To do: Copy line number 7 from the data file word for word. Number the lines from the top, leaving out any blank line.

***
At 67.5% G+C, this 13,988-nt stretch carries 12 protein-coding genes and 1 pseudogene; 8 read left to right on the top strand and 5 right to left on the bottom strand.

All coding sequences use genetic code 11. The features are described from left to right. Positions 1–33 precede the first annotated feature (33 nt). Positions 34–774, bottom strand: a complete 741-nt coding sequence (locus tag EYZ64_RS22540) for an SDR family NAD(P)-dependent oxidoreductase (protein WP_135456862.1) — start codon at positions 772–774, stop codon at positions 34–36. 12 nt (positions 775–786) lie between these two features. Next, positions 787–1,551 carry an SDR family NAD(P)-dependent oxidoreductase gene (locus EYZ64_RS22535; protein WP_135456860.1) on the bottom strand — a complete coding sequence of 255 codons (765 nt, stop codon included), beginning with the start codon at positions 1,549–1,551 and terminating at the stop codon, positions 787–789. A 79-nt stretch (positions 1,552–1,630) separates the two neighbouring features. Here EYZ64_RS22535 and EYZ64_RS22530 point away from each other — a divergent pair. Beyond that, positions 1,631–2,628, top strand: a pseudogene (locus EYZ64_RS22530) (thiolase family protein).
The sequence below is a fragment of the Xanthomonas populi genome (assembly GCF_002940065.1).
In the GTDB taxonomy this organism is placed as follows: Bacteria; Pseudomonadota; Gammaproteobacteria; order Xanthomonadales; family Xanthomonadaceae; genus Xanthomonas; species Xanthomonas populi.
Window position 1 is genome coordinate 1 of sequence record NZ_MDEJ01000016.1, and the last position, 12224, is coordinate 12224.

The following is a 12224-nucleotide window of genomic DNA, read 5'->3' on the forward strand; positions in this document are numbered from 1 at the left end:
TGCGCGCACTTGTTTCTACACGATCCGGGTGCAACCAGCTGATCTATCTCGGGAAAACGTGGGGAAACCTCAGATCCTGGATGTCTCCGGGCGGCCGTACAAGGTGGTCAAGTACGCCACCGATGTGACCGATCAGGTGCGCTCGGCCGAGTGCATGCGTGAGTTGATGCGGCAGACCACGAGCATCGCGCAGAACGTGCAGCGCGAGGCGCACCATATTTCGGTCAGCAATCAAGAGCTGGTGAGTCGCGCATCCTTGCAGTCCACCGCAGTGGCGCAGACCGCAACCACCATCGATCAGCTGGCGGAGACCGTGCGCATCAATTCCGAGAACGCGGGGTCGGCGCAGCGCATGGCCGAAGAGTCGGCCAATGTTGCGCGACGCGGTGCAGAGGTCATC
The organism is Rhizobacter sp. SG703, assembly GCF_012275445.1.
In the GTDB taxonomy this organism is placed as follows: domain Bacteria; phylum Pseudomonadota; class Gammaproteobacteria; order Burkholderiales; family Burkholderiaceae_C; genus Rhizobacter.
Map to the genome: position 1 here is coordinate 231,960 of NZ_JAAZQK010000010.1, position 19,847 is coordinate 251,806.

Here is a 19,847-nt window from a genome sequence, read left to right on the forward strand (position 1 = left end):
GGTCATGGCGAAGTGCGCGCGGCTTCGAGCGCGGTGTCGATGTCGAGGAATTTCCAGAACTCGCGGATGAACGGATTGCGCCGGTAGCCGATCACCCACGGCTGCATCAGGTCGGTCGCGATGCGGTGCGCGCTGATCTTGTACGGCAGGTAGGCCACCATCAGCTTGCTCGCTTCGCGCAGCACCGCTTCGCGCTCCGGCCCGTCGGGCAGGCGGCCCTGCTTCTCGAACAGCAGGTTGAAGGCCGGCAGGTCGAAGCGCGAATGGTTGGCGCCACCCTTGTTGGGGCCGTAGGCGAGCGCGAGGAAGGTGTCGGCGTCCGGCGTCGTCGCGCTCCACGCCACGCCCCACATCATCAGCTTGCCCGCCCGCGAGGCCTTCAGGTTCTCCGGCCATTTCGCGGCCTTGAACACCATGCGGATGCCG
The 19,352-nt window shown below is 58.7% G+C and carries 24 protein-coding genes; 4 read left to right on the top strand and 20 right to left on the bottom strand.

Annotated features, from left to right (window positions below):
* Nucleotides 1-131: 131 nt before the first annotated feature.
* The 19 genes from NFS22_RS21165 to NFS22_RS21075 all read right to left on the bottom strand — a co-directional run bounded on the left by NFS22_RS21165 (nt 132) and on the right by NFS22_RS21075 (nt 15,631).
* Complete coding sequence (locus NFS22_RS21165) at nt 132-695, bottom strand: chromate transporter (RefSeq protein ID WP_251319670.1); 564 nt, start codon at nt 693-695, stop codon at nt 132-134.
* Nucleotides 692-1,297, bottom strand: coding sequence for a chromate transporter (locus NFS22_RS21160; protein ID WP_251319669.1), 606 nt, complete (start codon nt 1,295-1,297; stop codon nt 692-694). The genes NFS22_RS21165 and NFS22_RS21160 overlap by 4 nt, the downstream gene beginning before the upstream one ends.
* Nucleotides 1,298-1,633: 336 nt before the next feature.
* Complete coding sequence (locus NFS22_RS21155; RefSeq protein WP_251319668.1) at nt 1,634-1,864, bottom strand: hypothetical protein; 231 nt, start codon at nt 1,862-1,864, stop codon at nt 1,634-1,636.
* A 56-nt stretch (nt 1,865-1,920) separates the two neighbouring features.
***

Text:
TGCGCGCACTTGTTTCTACACGATCCGGGTGCAACCAGCTGATCTATCTCGGGAAAACGTGGGGAAACCTCAGATCCTGGATGTCTCCGGGCGGCCGTACAAGGTGGTCAAGTACGCCACCGATGTGACCGATCAGGTGCGCTCGGCCGAGTGCATGCGTGAGTTGATGCGGCAGACCACGAGCATCGCGCAGAACGTGCAGCGCGAGGCGCACCATATTTCGGTCAGCAATCAAGAGCTGGTGAGTCGCGCATCCTTGCAGTCCACCGCAGTGGCGCAGACCGCAACCACCATCGATCAGCTGGCGGAGACCGTGCGCATCAATTCCGAGAACGCGGGGTCGGCGCAGCGCATGGCCGAAGAGTCGGCCAATGTTGCGCGACGCGGTGCAGAGGTCATC